Objective: Distracted driving is a known contributor to traffic accidents, and many states have banned texting while driving. However, little is known about the potential accident risk of other common activities while driving, such as eating. The objective of the current study was to examine the adverse impact of eating/drinking behavior relative to texting and nondistracted behaviors on a simulated driving task.
Methods: A total of 186 participants were recruited from undergraduate psychology courses over 2 semesters at Kent State University. We utilized the Kent Multidimensional Assessment Driving Simulation (K-MADS) to compare simulated driving performance among participants randomly assigned to texting (N = 45), eating (N = 45), and control (N = 96) conditions. Multivariate analyses of variance (MANOVA) were conducted to examine between-group differences on simulated driving indices.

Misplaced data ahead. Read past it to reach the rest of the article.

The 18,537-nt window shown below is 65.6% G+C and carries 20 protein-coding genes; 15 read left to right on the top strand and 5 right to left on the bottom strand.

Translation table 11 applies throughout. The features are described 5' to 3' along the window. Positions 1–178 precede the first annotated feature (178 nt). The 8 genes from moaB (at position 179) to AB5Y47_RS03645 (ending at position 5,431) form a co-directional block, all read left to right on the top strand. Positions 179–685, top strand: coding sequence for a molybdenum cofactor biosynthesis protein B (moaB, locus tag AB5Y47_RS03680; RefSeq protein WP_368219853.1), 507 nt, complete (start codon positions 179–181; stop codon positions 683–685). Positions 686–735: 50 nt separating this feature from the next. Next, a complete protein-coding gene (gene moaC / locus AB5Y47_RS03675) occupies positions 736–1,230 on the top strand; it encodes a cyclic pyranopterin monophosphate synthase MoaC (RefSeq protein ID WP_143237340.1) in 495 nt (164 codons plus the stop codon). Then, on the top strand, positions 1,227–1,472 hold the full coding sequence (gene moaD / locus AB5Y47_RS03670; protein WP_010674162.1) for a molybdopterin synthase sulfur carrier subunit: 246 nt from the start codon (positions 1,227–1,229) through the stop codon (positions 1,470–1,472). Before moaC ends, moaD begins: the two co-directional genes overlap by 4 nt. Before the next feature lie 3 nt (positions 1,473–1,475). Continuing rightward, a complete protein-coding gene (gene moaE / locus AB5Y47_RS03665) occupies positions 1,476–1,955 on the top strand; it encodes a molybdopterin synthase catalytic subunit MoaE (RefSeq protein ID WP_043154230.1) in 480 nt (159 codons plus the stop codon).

Results: MANOVA analyses indicated that groups differed in simulated driving performance, F(14, 366) = 7.70, P < .001. Both texting and eating produced impaired driving performance relative to controls, though these behaviors had approximately equal effect. Specifically, both texting and eating groups had more collisions, pedestrian strikes, and center line crossings than controls. In addition, the texting group had more road edge excursions than either eating or control participants and the eating group missed more stop signs than controls.
Conclusions: These findings suggest that both texting and eating are associated with poorer simulated driving performance. Future work is needed to determine whether these findings generalize to real-world driving and the development of strategies to reduce distracted driving.